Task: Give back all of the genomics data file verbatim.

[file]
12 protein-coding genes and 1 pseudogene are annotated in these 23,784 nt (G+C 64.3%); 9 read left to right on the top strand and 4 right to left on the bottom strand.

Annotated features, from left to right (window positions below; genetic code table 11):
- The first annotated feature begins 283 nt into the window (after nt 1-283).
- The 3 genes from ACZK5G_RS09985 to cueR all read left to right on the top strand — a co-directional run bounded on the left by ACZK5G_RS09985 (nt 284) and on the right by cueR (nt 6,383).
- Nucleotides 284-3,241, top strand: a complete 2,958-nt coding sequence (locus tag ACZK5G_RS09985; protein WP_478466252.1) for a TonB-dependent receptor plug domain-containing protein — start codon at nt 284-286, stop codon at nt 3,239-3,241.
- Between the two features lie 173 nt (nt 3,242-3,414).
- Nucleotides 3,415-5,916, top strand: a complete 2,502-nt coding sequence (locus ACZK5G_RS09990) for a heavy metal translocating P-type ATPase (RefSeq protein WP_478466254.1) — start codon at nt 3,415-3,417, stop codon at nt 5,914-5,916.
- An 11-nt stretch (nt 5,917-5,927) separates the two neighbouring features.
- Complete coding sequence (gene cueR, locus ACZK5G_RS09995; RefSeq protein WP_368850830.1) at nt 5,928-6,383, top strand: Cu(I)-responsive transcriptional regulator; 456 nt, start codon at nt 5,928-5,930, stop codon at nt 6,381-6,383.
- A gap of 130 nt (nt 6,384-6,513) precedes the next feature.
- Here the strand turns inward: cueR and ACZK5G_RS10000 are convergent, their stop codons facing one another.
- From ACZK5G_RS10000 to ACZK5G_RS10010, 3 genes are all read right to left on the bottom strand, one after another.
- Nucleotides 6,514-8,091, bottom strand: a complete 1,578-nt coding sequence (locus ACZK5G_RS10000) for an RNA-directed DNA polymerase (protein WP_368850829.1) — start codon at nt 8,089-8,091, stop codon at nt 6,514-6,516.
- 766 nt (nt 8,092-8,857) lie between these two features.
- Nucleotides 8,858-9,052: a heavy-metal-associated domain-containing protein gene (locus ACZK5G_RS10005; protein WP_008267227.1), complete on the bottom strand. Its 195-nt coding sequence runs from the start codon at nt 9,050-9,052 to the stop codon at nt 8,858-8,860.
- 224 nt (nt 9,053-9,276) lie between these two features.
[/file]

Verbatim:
12 protein-coding genes and 1 pseudogene are annotated in these 23,784 nt (G+C 64.3%); 9 read left to right on the top strand and 4 right to left on the bottom strand.

Annotated features, from left to right (window positions below; genetic code table 11):
- The first annotated feature begins 283 nt into the window (after nt 1-283).
- The 3 genes from ACZK5G_RS09985 to cueR all read left to right on the top strand — a co-directional run bounded on the left by ACZK5G_RS09985 (nt 284) and on the right by cueR (nt 6,383).
- Nucleotides 284-3,241, top strand: a complete 2,958-nt coding sequence (locus tag ACZK5G_RS09985; protein WP_478466252.1) for a TonB-dependent receptor plug domain-containing protein — start codon at nt 284-286, stop codon at nt 3,239-3,241.
- Between the two features lie 173 nt (nt 3,242-3,414).
- Nucleotides 3,415-5,916, top strand: a complete 2,502-nt coding sequence (locus ACZK5G_RS09990) for a heavy metal translocating P-type ATPase (RefSeq protein WP_478466254.1) — start codon at nt 3,415-3,417, stop codon at nt 5,914-5,916.
- An 11-nt stretch (nt 5,917-5,927) separates the two neighbouring features.
- Complete coding sequence (gene cueR, locus ACZK5G_RS09995; RefSeq protein WP_368850830.1) at nt 5,928-6,383, top strand: Cu(I)-responsive transcriptional regulator; 456 nt, start codon at nt 5,928-5,930, stop codon at nt 6,381-6,383.
- A gap of 130 nt (nt 6,384-6,513) precedes the next feature.
- Here the strand turns inward: cueR and ACZK5G_RS10000 are convergent, their stop codons facing one another.
- From ACZK5G_RS10000 to ACZK5G_RS10010, 3 genes are all read right to left on the bottom strand, one after another.
- Nucleotides 6,514-8,091, bottom strand: a complete 1,578-nt coding sequence (locus ACZK5G_RS10000) for an RNA-directed DNA polymerase (protein WP_368850829.1) — start codon at nt 8,089-8,091, stop codon at nt 6,514-6,516.
- 766 nt (nt 8,092-8,857) lie between these two features.
- Nucleotides 8,858-9,052: a heavy-metal-associated domain-containing protein gene (locus ACZK5G_RS10005; protein WP_008267227.1), complete on the bottom strand. Its 195-nt coding sequence runs from the start codon at nt 9,050-9,052 to the stop codon at nt 8,858-8,860.
- 224 nt (nt 9,053-9,276) lie between these two features.